When Britain's Elvis Costello first appeared on the American music scene in 1977. the majority of the rock-listening public didn't exactly place the abrasive Buddy Holly look-alike too close to their hearts or their turntables. At a time when mainstream hands the likes of Foreigner and Styx ruled the charts, those artists of the New Wave (you referred to them as "Punks," remember?) were barely given the time of day.
During the past three years. the music world has undergone considerable changes. And one thing is now certain — Elvis II is here to stay. For not only has rock's angry young man churned out many of the most biting, unavoidably catchy tunes in recent memory, he's done it at a pace that few artists have ever achieved; with the release of Taking Liberties, a twenty-song disc comprised of outtakes previously unavailable on lp in this country, Elvis has now tossed in our direction nearly eighty songs in a mere three annums — quite amazing when you consider it.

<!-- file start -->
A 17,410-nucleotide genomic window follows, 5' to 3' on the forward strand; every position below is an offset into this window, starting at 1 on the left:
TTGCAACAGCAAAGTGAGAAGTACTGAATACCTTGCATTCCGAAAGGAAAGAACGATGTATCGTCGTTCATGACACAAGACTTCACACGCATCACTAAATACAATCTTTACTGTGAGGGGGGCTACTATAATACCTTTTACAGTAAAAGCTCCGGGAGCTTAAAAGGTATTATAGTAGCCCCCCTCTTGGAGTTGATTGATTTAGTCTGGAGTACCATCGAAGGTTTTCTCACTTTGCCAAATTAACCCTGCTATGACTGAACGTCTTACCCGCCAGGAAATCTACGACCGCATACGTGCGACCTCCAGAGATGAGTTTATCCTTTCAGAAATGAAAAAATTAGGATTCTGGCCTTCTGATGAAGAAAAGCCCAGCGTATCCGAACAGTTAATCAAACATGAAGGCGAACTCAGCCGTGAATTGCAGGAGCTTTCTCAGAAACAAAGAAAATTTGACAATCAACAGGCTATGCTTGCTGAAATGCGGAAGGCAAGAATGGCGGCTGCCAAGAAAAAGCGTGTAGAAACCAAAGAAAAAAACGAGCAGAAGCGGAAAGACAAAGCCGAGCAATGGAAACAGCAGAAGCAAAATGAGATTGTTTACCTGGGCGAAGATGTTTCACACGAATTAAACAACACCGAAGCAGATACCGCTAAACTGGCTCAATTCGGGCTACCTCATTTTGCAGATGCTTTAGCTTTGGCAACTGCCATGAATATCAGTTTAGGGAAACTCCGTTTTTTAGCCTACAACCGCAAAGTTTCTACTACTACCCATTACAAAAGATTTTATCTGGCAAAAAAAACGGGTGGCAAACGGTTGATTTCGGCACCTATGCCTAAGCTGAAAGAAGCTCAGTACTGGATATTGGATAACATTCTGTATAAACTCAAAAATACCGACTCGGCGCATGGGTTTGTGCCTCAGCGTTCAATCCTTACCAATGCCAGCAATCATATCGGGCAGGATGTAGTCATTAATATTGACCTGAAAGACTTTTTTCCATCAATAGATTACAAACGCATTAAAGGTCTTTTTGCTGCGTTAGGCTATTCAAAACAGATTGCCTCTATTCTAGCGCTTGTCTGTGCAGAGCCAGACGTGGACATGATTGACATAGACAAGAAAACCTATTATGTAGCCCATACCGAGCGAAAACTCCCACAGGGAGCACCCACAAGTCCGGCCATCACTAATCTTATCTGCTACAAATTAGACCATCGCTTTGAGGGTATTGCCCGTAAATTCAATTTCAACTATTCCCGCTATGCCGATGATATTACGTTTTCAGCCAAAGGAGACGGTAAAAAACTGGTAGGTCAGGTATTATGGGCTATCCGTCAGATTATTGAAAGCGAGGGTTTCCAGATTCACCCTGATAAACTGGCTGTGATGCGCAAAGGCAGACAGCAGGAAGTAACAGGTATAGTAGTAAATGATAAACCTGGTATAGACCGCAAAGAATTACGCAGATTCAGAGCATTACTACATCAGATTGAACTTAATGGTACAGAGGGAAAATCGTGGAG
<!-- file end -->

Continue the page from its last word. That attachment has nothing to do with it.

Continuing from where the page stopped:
Plain and simple, Taking Liberties is an excellent album. Its selections are extremely diverse, ranging from the boppin' r'n'b of Van McCoy's "Getting Mighty Crowded" (if your feet aren't moving, they're stuck in cement) to the country-western flavor (Conway Costello?) of "Stranger in the House" to the gentleness (?) of Rogers and Hart's "My Funny Valentine."
A Costello disc containing all new material should be released in January. Until then, I guess we'll have to settle for last year's model — but an Edsel it ain't.